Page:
Our haul 1.75's in back and 1's in the front.

Even candy sweet wine, or is it really just kool-ade?

Ahhhh High school! (according to Ramie) No we didn't buy any Boones Farm but we were laughing and I think the locals were wondering why

We then finally made it to City Mall. This is a huge warehouse style store that has just about everything: food, clothing, toiletries, household goods, automotive, electronics, appliances, most of the things you might ever want to buy. We made our way through the aisles and spent close to 2 hours here before checking out and moving on.

 They take security seriously here! NO STEALING!
I've never seen cans of bug spray this big!

Big Puff Lemon Scent, why? Because bugs love it, Duh!

Those are some Mega Big Colas! Thanks for the clarification.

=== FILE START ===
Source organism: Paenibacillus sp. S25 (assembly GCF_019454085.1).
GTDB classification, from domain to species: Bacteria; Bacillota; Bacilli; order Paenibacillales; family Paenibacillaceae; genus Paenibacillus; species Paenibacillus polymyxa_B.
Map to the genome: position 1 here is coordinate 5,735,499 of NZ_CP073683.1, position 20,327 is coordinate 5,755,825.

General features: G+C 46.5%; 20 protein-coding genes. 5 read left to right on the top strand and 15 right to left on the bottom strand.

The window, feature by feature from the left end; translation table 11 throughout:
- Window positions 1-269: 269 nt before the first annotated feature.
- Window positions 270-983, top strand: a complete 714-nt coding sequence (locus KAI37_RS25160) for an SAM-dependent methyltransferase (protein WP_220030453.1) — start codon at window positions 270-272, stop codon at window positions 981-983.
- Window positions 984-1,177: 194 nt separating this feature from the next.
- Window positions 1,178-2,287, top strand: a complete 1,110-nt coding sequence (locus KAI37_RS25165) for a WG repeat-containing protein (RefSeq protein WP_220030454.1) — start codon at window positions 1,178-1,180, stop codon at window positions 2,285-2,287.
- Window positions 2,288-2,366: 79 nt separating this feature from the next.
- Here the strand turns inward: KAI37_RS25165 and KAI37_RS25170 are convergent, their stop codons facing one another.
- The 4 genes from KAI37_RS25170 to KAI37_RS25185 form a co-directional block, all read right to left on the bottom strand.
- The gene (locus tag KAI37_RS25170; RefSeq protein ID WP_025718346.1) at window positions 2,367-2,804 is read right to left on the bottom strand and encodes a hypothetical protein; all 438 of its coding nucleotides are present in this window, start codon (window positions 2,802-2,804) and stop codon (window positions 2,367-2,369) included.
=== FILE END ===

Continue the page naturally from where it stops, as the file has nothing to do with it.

Our next stop wouldn’t be here at the Panama border. Since we were already this far South, we were going to stop in Golfito on our way back. If you remember, Golfito is the duty-free zone where we bought our appliances in December. This is set up almost like an outlet mall with dozens of stores (most selling similar types of items) all at different prices. Most prices are less than you can find elsewhere in the country, plus you don’t have to pay the 13% VAT (like sales tax), so you are getting good prices if you are willing to go through the hassle of buying it here. While Golfito isn’t technically “on the way” between Uvita and Panama, it is only about a 40 minute side-trip off the highway that we travel. Our goal for Golfito today was to find a TV. We have been without one for nearly a year and have been surviving just fine, and we won’t be able to use it for much right now anyway since we don’t have internet yet (it will work, however, for video games. I haven’t played Animal Crossing since tax season, but Ramie likes other video games on the big screen). Since Costa Rica is so mountainous, over the antenna TV is not a thing here. It's Satellite or streaming (with internet). We definitely don't watch enough TV to justify buying a satellite subscription (we didn’t even have one the last few years in the US), not to mention it would mostly be in Spanish. Regardless, a TV is something that we do plan to have in the house and might as well buy one now while we are down here, especially since we don’t know when our next opportunity to make it here will be. We got to Golfito around 12:30 and noticed that there was an extremely long line to check in to be able to shop. By long, I mean almost all the way from the front entry to the furthest back store (at least a football field long). We found our way to the end of the line and stood there for a little while noticing that the line wasn’t moving at all. We discussed whether this was actually worth it or not, and after going back and forth, decided that since we were here, Ramie should go around and look for TVs to see if there was even anything we wanted to buy, and I would stay here in line and save our place. The line was moving frustratingly slowly but I waited while Ramie looked. He texted me a few times with what he found and gathered up the quote slips like we did with the appliances so many months ago.